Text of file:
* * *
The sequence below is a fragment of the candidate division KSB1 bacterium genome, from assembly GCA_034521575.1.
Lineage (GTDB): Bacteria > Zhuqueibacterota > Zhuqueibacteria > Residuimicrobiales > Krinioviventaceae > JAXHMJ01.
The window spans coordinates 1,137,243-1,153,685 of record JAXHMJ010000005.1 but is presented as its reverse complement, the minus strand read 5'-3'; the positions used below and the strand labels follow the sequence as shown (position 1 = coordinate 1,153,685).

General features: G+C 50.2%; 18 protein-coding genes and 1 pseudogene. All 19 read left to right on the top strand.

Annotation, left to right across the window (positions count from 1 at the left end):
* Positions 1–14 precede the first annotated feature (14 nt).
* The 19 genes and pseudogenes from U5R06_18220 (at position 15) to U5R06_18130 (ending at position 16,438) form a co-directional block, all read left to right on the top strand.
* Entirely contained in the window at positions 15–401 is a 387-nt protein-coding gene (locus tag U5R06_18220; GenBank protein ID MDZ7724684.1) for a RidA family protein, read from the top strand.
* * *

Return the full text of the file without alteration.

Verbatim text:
The sequence below is a fragment of the candidate division KSB1 bacterium genome, from assembly GCA_034521575.1.
Lineage (GTDB): Bacteria > Zhuqueibacterota > Zhuqueibacteria > Residuimicrobiales > Krinioviventaceae > JAXHMJ01.
The window spans coordinates 1,137,243-1,153,685 of record JAXHMJ010000005.1 but is presented as its reverse complement, the minus strand read 5'-3'; the positions used below and the strand labels follow the sequence as shown (position 1 = coordinate 1,153,685).

General features: G+C 50.2%; 18 protein-coding genes and 1 pseudogene. All 19 read left to right on the top strand.

Annotation, left to right across the window (positions count from 1 at the left end):
* Positions 1–14 precede the first annotated feature (14 nt).
* The 19 genes and pseudogenes from U5R06_18220 (at position 15) to U5R06_18130 (ending at position 16,438) form a co-directional block, all read left to right on the top strand.
* Entirely contained in the window at positions 15–401 is a 387-nt protein-coding gene (locus tag U5R06_18220; GenBank protein ID MDZ7724684.1) for a RidA family protein, read from the top strand.